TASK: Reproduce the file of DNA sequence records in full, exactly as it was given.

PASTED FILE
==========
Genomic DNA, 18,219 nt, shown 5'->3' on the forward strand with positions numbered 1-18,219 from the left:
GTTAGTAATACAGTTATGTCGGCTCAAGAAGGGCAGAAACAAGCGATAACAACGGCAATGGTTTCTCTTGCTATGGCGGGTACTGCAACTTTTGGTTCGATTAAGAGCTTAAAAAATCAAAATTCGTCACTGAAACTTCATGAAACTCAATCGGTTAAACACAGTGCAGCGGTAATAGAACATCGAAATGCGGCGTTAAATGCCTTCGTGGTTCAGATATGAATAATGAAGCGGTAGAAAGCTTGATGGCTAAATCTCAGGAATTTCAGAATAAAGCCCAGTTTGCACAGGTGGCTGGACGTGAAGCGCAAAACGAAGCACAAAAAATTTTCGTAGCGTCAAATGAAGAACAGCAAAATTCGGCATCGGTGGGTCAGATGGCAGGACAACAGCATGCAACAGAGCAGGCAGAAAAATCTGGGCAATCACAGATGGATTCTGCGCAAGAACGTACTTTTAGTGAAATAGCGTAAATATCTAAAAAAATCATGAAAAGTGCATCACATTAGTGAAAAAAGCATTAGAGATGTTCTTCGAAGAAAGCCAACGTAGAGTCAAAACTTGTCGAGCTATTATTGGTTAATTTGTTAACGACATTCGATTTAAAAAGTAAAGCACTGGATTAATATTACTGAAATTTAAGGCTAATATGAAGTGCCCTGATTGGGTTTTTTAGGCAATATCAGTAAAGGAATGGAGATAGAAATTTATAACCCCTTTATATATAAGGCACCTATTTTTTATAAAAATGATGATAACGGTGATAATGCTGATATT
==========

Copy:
Genomic DNA, 18,219 nt, shown 5'->3' on the forward strand with positions numbered 1-18,219 from the left:
GTTAGTAATACAGTTATGTCGGCTCAAGAAGGGCAGAAACAAGCGATAACAACGGCAATGGTTTCTCTTGCTATGGCGGGTACTGCAACTTTTGGTTCGATTAAGAGCTTAAAAAATCAAAATTCGTCACTGAAACTTCATGAAACTCAATCGGTTAAACACAGTGCAGCGGTAATAGAACATCGAAATGCGGCGTTAAATGCCTTCGTGGTTCAGATATGAATAATGAAGCGGTAGAAAGCTTGATGGCTAAATCTCAGGAATTTCAGAATAAAGCCCAGTTTGCACAGGTGGCTGGACGTGAAGCGCAAAACGAAGCACAAAAAATTTTCGTAGCGTCAAATGAAGAACAGCAAAATTCGGCATCGGTGGGTCAGATGGCAGGACAACAGCATGCAACAGAGCAGGCAGAAAAATCTGGGCAATCACAGATGGATTCTGCGCAAGAACGTACTTTTAGTGAAATAGCGTAAATATCTAAAAAAATCATGAAAAGTGCATCACATTAGTGAAAAAAGCATTAGAGATGTTCTTCGAAGAAAGCCAACGTAGAGTCAAAACTTGTCGAGCTATTATTGGTTAATTTGTTAACGACATTCGATTTAAAAAGTAAAGCACTGGATTAATATTACTGAAATTTAAGGCTAATATGAAGTGCCCTGATTGGGTTTTTTAGGCAATATCAGTAAAGGAATGGAGATAGAAATTTATAACCCCTTTATATATAAGGCACCTATTTTTTATAAAAATGATGATAACGGTGATAATGCTGATATT